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Which one sounds best: "other than" or "except"?

1) I can’t think anyone other than you to send my first script.

2) I can’t think anyone except you to send my first script.

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    Both would be ok if you included "of": "I can't think of anyone... Also check what you want to say: "to send the script" or "to send the script to"? – Stephie Jul 6 '15 at 18:58
  • Thank you @Stephie for the answer. "I can’t think of anyone other than you to send my first script." Isn't fine? – Roy Jul 6 '15 at 19:07
  • If you want the other person to put your script into the mailbox... – Stephie Jul 6 '15 at 19:08
  • Ouch! If I want to submit to somebody, then? – Roy Jul 6 '15 at 19:09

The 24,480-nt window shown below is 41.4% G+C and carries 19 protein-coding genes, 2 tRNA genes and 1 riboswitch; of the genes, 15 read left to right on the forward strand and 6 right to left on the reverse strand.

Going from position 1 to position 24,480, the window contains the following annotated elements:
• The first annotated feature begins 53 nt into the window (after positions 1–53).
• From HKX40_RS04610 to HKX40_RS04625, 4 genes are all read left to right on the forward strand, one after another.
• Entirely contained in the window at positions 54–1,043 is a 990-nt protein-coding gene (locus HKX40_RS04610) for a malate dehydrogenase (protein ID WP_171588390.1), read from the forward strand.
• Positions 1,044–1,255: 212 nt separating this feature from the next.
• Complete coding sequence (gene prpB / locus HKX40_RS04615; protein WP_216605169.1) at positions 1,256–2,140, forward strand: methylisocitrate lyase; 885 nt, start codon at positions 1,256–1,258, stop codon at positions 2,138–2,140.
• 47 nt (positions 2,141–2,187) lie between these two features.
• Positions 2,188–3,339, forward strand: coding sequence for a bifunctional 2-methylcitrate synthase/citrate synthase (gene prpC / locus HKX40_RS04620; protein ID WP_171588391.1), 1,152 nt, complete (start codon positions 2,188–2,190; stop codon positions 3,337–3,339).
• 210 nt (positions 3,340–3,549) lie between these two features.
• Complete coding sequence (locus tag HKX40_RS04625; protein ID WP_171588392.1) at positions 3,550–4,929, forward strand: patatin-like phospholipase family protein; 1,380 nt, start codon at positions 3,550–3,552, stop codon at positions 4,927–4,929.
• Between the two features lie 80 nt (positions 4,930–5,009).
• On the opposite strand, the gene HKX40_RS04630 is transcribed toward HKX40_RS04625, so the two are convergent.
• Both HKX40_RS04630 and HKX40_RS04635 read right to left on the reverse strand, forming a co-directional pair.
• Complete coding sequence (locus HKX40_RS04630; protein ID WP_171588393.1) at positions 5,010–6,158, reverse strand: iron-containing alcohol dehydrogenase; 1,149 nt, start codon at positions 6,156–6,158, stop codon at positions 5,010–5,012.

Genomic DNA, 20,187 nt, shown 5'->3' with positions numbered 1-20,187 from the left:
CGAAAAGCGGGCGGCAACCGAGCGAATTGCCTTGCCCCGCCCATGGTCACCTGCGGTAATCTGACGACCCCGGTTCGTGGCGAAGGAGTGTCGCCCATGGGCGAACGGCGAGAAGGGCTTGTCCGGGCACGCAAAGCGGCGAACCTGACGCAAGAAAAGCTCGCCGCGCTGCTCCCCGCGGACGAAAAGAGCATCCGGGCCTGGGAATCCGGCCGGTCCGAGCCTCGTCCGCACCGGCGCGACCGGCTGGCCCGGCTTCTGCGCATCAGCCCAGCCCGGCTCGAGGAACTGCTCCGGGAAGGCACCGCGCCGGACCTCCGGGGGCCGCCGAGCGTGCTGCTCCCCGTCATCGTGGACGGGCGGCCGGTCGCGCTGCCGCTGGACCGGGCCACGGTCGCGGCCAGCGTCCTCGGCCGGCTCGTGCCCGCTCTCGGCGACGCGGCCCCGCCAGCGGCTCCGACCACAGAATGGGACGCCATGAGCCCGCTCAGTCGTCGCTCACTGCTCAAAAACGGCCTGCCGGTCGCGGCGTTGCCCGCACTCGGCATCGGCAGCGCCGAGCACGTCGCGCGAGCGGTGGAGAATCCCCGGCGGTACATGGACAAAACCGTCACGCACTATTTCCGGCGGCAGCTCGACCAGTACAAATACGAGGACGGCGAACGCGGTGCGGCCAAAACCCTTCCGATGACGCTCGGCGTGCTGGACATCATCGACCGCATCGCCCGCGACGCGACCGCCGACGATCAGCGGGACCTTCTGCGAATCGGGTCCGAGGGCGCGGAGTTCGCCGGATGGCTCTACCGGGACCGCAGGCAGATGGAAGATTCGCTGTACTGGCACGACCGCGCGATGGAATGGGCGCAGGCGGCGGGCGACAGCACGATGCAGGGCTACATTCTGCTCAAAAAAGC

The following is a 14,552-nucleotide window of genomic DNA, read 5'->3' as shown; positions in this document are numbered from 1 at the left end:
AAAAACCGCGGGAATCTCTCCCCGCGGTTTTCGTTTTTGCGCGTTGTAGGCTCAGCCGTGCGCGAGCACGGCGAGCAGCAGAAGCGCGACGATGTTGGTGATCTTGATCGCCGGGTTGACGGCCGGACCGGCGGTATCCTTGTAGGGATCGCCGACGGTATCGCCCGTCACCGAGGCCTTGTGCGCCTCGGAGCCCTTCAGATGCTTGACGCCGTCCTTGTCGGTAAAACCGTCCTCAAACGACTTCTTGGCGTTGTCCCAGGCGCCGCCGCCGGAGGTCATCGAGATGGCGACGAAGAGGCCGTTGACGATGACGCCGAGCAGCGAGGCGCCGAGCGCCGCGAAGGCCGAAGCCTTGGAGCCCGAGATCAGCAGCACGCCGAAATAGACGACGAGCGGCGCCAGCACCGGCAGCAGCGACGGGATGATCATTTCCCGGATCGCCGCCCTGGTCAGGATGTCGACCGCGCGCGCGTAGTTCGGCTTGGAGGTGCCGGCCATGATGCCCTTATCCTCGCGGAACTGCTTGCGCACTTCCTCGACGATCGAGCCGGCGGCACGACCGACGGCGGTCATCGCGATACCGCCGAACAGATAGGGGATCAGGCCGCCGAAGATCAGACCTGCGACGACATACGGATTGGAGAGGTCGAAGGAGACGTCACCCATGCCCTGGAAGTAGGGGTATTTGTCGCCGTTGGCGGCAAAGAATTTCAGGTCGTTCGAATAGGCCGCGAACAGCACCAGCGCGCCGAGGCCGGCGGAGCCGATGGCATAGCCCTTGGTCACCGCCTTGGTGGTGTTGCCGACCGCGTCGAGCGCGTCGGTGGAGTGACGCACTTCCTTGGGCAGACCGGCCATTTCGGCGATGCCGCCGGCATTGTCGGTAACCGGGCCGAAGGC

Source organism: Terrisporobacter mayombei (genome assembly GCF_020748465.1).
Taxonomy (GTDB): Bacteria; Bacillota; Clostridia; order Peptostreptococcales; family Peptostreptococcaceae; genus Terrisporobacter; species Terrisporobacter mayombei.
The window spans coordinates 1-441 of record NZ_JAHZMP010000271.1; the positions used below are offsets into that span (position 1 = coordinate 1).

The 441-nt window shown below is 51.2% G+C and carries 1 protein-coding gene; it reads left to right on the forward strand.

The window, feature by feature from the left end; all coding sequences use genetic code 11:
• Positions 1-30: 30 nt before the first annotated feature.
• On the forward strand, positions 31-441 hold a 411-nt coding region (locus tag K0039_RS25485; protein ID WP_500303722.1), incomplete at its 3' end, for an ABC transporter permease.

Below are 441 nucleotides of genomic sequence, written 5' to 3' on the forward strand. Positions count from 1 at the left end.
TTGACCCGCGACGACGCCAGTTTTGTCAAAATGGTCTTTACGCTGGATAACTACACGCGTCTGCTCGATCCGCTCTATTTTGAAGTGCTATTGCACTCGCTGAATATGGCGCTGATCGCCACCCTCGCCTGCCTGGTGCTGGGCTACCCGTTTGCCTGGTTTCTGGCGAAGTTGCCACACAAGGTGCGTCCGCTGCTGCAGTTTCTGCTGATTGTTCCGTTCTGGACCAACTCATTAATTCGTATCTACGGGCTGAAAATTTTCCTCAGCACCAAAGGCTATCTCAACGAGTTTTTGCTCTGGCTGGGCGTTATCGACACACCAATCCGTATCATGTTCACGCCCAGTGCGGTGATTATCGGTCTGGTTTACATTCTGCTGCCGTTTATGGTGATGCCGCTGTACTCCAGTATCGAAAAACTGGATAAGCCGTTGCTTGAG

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    Then you send it to someone. Means in this case two "to"s, one for the infinitive, one for the direction. For phrasing, see my first comment. – Stephie Jul 6 '15 at 19:13
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Both the sentences sound OK if you want your interlocutor to send your script (say to the printers), but you need to add the preposition "of" after think. However, if you are the sender and your interlocutor is the recipient, then your sentences aren't correct. I think you can rephrase your sentence as follows:

I can't think of anyone other than/except you to send my script to.

I can't think of sending my first script to anyone other than/except you.

  • Stephie. Thanks for your comments. I have edited my answer accordingly. – Khan Jul 7 '15 at 4:29

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